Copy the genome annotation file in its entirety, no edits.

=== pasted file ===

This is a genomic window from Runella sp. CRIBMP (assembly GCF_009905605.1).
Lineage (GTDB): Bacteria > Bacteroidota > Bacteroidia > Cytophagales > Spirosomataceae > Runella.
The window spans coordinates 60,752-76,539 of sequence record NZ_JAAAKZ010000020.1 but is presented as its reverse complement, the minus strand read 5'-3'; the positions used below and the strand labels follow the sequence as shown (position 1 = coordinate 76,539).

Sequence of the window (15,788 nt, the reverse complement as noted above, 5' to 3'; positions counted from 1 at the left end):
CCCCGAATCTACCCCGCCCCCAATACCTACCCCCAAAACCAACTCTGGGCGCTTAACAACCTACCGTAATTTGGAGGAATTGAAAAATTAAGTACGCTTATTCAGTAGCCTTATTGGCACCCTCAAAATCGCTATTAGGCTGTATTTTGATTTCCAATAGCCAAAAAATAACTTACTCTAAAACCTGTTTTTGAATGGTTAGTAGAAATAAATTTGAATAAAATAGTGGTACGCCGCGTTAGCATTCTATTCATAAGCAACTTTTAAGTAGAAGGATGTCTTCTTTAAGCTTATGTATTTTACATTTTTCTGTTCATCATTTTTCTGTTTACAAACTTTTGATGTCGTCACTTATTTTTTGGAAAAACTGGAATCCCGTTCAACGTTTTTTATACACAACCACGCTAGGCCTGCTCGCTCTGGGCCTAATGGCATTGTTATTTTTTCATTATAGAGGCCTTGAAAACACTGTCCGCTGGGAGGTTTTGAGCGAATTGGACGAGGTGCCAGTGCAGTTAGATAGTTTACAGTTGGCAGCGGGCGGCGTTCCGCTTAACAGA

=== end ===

This is a genomic window from Runella sp. CRIBMP (assembly GCF_009905605.1).
Lineage (GTDB): Bacteria > Bacteroidota > Bacteroidia > Cytophagales > Spirosomataceae > Runella.
The window spans coordinates 60,752-76,539 of sequence record NZ_JAAAKZ010000020.1 but is presented as its reverse complement, the minus strand read 5'-3'; the positions used below and the strand labels follow the sequence as shown (position 1 = coordinate 76,539).

Sequence of the window (15,788 nt, the reverse complement as noted above, 5' to 3'; positions counted from 1 at the left end):
CCCCGAATCTACCCCGCCCCCAATACCTACCCCCAAAACCAACTCTGGGCGCTTAACAACCTACCGTAATTTGGAGGAATTGAAAAATTAAGTACGCTTATTCAGTAGCCTTATTGGCACCCTCAAAATCGCTATTAGGCTGTATTTTGATTTCCAATAGCCAAAAAATAACTTACTCTAAAACCTGTTTTTGAATGGTTAGTAGAAATAAATTTGAATAAAATAGTGGTACGCCGCGTTAGCATTCTATTCATAAGCAACTTTTAAGTAGAAGGATGTCTTCTTTAAGCTTATGTATTTTACATTTTTCTGTTCATCATTTTTCTGTTTACAAACTTTTGATGTCGTCACTTATTTTTTGGAAAAACTGGAATCCCGTTCAACGTTTTTTATACACAACCACGCTAGGCCTGCTCGCTCTGGGCCTAATGGCATTGTTATTTTTTCATTATAGAGGCCTTGAAAACACTGTCCGCTGGGAGGTTTTGAGCGAATTGGACGAGGTGCCAGTGCAGTTAGATAGTTTACAGTTGGCAGCGGGCGGCGTTCCGCTTAACAGA